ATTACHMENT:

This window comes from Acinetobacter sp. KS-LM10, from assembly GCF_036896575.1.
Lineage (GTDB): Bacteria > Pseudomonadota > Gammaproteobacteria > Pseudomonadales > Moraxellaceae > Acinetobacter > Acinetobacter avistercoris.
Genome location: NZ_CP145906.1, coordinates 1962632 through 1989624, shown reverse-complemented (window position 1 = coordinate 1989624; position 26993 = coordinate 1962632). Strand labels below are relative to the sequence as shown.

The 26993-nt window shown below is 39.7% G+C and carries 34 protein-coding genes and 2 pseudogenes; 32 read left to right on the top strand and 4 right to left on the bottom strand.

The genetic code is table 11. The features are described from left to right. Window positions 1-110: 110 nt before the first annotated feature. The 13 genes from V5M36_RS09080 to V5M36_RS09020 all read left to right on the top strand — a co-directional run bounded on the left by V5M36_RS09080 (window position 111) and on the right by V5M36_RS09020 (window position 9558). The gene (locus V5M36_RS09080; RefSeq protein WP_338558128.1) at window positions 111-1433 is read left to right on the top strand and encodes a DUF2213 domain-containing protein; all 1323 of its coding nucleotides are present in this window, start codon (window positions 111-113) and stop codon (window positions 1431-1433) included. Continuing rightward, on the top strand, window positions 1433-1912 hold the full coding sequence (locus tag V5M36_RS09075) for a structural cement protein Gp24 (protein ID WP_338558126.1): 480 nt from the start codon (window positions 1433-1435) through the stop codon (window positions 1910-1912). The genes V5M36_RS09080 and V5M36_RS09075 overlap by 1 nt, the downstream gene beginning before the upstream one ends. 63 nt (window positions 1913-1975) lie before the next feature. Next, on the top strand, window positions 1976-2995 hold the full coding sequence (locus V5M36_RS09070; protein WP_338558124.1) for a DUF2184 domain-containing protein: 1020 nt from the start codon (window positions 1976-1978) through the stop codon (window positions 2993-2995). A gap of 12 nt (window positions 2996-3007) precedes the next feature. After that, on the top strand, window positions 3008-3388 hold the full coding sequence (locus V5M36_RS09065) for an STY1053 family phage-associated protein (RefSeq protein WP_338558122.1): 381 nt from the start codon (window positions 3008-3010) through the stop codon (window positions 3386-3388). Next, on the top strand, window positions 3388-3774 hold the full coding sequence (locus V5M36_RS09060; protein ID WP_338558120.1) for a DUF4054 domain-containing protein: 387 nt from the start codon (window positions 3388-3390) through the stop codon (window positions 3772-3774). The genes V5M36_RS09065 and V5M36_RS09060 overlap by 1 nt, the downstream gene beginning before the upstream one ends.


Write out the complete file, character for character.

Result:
This window comes from Acinetobacter sp. KS-LM10, from assembly GCF_036896575.1.
Lineage (GTDB): Bacteria > Pseudomonadota > Gammaproteobacteria > Pseudomonadales > Moraxellaceae > Acinetobacter > Acinetobacter avistercoris.
Genome location: NZ_CP145906.1, coordinates 1962632 through 1989624, shown reverse-complemented (window position 1 = coordinate 1989624; position 26993 = coordinate 1962632). Strand labels below are relative to the sequence as shown.

The 26993-nt window shown below is 39.7% G+C and carries 34 protein-coding genes and 2 pseudogenes; 32 read left to right on the top strand and 4 right to left on the bottom strand.

The genetic code is table 11. The features are described from left to right. Window positions 1-110: 110 nt before the first annotated feature. The 13 genes from V5M36_RS09080 to V5M36_RS09020 all read left to right on the top strand — a co-directional run bounded on the left by V5M36_RS09080 (window position 111) and on the right by V5M36_RS09020 (window position 9558). The gene (locus V5M36_RS09080; RefSeq protein WP_338558128.1) at window positions 111-1433 is read left to right on the top strand and encodes a DUF2213 domain-containing protein; all 1323 of its coding nucleotides are present in this window, start codon (window positions 111-113) and stop codon (window positions 1431-1433) included. Continuing rightward, on the top strand, window positions 1433-1912 hold the full coding sequence (locus tag V5M36_RS09075) for a structural cement protein Gp24 (protein ID WP_338558126.1): 480 nt from the start codon (window positions 1433-1435) through the stop codon (window positions 1910-1912). The genes V5M36_RS09080 and V5M36_RS09075 overlap by 1 nt, the downstream gene beginning before the upstream one ends. 63 nt (window positions 1913-1975) lie before the next feature. Next, on the top strand, window positions 1976-2995 hold the full coding sequence (locus V5M36_RS09070; protein WP_338558124.1) for a DUF2184 domain-containing protein: 1020 nt from the start codon (window positions 1976-1978) through the stop codon (window positions 2993-2995). A gap of 12 nt (window positions 2996-3007) precedes the next feature. After that, on the top strand, window positions 3008-3388 hold the full coding sequence (locus V5M36_RS09065) for an STY1053 family phage-associated protein (RefSeq protein WP_338558122.1): 381 nt from the start codon (window positions 3008-3010) through the stop codon (window positions 3386-3388). Next, on the top strand, window positions 3388-3774 hold the full coding sequence (locus V5M36_RS09060; protein ID WP_338558120.1) for a DUF4054 domain-containing protein: 387 nt from the start codon (window positions 3388-3390) through the stop codon (window positions 3772-3774). The genes V5M36_RS09065 and V5M36_RS09060 overlap by 1 nt, the downstream gene beginning before the upstream one ends.